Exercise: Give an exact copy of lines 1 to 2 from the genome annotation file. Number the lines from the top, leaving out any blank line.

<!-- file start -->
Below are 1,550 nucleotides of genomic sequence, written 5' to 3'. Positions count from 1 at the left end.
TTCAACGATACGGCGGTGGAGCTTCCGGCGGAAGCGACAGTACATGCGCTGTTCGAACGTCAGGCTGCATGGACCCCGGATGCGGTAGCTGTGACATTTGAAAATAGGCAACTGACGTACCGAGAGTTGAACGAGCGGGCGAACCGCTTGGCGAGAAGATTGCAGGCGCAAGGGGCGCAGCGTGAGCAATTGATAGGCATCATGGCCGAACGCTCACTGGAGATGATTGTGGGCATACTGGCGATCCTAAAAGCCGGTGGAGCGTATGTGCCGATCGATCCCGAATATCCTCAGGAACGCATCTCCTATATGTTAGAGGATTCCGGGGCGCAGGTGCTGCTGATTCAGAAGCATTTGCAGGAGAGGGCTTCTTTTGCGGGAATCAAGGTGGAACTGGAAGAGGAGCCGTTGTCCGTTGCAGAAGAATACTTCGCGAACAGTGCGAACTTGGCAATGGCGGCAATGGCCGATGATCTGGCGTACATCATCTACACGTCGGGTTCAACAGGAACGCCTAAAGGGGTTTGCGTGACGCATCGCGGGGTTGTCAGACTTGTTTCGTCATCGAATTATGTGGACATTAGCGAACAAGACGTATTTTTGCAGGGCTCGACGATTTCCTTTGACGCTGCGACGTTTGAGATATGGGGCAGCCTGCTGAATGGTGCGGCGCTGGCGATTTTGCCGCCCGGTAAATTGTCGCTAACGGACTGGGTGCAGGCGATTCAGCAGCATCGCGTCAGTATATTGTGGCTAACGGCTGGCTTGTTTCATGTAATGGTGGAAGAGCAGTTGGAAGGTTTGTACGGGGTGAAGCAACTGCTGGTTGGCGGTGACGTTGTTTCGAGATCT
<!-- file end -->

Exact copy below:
Below are 1,550 nucleotides of genomic sequence, written 5' to 3'. Positions count from 1 at the left end.
TTCAACGATACGGCGGTGGAGCTTCCGGCGGAAGCGACAGTACATGCGCTGTTCGAACGTCAGGCTGCATGGACCCCGGATGCGGTAGCTGTGACATTTGAAAATAGGCAACTGACGTACCGAGAGTTGAACGAGCGGGCGAACCGCTTGGCGAGAAGATTGCAGGCGCAAGGGGCGCAGCGTGAGCAATTGATAGGCATCATGGCCGAACGCTCACTGGAGATGATTGTGGGCATACTGGCGATCCTAAAAGCCGGTGGAGCGTATGTGCCGATCGATCCCGAATATCCTCAGGAACGCATCTCCTATATGTTAGAGGATTCCGGGGCGCAGGTGCTGCTGATTCAGAAGCATTTGCAGGAGAGGGCTTCTTTTGCGGGAATCAAGGTGGAACTGGAAGAGGAGCCGTTGTCCGTTGCAGAAGAATACTTCGCGAACAGTGCGAACTTGGCAATGGCGGCAATGGCCGATGATCTGGCGTACATCATCTACACGTCGGGTTCAACAGGAACGCCTAAAGGGGTTTGCGTGACGCATCGCGGGGTTGTCAGACTTGTTTCGTCATCGAATTATGTGGACATTAGCGAACAAGACGTATTTTTGCAGGGCTCGACGATTTCCTTTGACGCTGCGACGTTTGAGATATGGGGCAGCCTGCTGAATGGTGCGGCGCTGGCGATTTTGCCGCCCGGTAAATTGTCGCTAACGGACTGGGTGCAGGCGATTCAGCAGCATCGCGTCAGTATATTGTGGCTAACGGCTGGCTTGTTTCATGTAATGGTGGAAGAGCAGTTGGAAGGTTTGTACGGGGTGAAGCAACTGCTGGTTGGCGGTGACGTTGTTTCGAGATCT